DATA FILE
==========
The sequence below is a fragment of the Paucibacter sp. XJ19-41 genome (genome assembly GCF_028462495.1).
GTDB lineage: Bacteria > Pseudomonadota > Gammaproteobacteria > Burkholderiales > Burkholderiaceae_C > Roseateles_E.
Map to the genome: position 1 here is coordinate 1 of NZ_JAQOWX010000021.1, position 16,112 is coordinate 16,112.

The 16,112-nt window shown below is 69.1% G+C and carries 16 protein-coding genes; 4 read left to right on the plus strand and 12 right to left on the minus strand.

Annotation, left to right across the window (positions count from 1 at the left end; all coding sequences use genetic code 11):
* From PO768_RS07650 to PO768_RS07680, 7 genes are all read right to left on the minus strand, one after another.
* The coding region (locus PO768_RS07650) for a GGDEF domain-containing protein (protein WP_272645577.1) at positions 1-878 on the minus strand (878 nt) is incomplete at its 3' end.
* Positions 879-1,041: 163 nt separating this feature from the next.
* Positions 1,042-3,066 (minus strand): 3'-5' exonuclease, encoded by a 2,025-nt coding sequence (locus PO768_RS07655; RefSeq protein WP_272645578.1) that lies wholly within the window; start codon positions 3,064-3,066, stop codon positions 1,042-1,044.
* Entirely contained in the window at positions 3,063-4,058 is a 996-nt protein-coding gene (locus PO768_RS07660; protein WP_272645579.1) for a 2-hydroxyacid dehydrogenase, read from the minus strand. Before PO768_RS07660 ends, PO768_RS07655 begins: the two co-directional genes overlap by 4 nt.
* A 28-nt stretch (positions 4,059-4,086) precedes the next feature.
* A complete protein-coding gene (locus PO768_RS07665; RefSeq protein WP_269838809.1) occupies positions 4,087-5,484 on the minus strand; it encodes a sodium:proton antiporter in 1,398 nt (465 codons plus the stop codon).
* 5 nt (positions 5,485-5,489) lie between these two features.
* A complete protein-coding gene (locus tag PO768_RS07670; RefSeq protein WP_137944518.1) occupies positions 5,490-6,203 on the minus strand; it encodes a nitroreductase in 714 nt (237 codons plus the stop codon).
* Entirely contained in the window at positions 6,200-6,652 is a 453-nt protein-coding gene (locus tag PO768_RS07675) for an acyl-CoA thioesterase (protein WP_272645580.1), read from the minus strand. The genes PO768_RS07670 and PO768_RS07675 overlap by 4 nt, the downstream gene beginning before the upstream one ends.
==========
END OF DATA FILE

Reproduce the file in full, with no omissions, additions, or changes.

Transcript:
The sequence below is a fragment of the Paucibacter sp. XJ19-41 genome (genome assembly GCF_028462495.1).
GTDB lineage: Bacteria > Pseudomonadota > Gammaproteobacteria > Burkholderiales > Burkholderiaceae_C > Roseateles_E.
Map to the genome: position 1 here is coordinate 1 of NZ_JAQOWX010000021.1, position 16,112 is coordinate 16,112.

The 16,112-nt window shown below is 69.1% G+C and carries 16 protein-coding genes; 4 read left to right on the plus strand and 12 right to left on the minus strand.

Annotation, left to right across the window (positions count from 1 at the left end; all coding sequences use genetic code 11):
* From PO768_RS07650 to PO768_RS07680, 7 genes are all read right to left on the minus strand, one after another.
* The coding region (locus PO768_RS07650) for a GGDEF domain-containing protein (protein WP_272645577.1) at positions 1-878 on the minus strand (878 nt) is incomplete at its 3' end.
* Positions 879-1,041: 163 nt separating this feature from the next.
* Positions 1,042-3,066 (minus strand): 3'-5' exonuclease, encoded by a 2,025-nt coding sequence (locus PO768_RS07655; RefSeq protein WP_272645578.1) that lies wholly within the window; start codon positions 3,064-3,066, stop codon positions 1,042-1,044.
* Entirely contained in the window at positions 3,063-4,058 is a 996-nt protein-coding gene (locus PO768_RS07660; protein WP_272645579.1) for a 2-hydroxyacid dehydrogenase, read from the minus strand. Before PO768_RS07660 ends, PO768_RS07655 begins: the two co-directional genes overlap by 4 nt.
* A 28-nt stretch (positions 4,059-4,086) precedes the next feature.
* A complete protein-coding gene (locus PO768_RS07665; RefSeq protein WP_269838809.1) occupies positions 4,087-5,484 on the minus strand; it encodes a sodium:proton antiporter in 1,398 nt (465 codons plus the stop codon).
* 5 nt (positions 5,485-5,489) lie between these two features.
* A complete protein-coding gene (locus tag PO768_RS07670; RefSeq protein WP_137944518.1) occupies positions 5,490-6,203 on the minus strand; it encodes a nitroreductase in 714 nt (237 codons plus the stop codon).
* Entirely contained in the window at positions 6,200-6,652 is a 453-nt protein-coding gene (locus tag PO768_RS07675) for an acyl-CoA thioesterase (protein WP_272645580.1), read from the minus strand. The genes PO768_RS07670 and PO768_RS07675 overlap by 4 nt, the downstream gene beginning before the upstream one ends.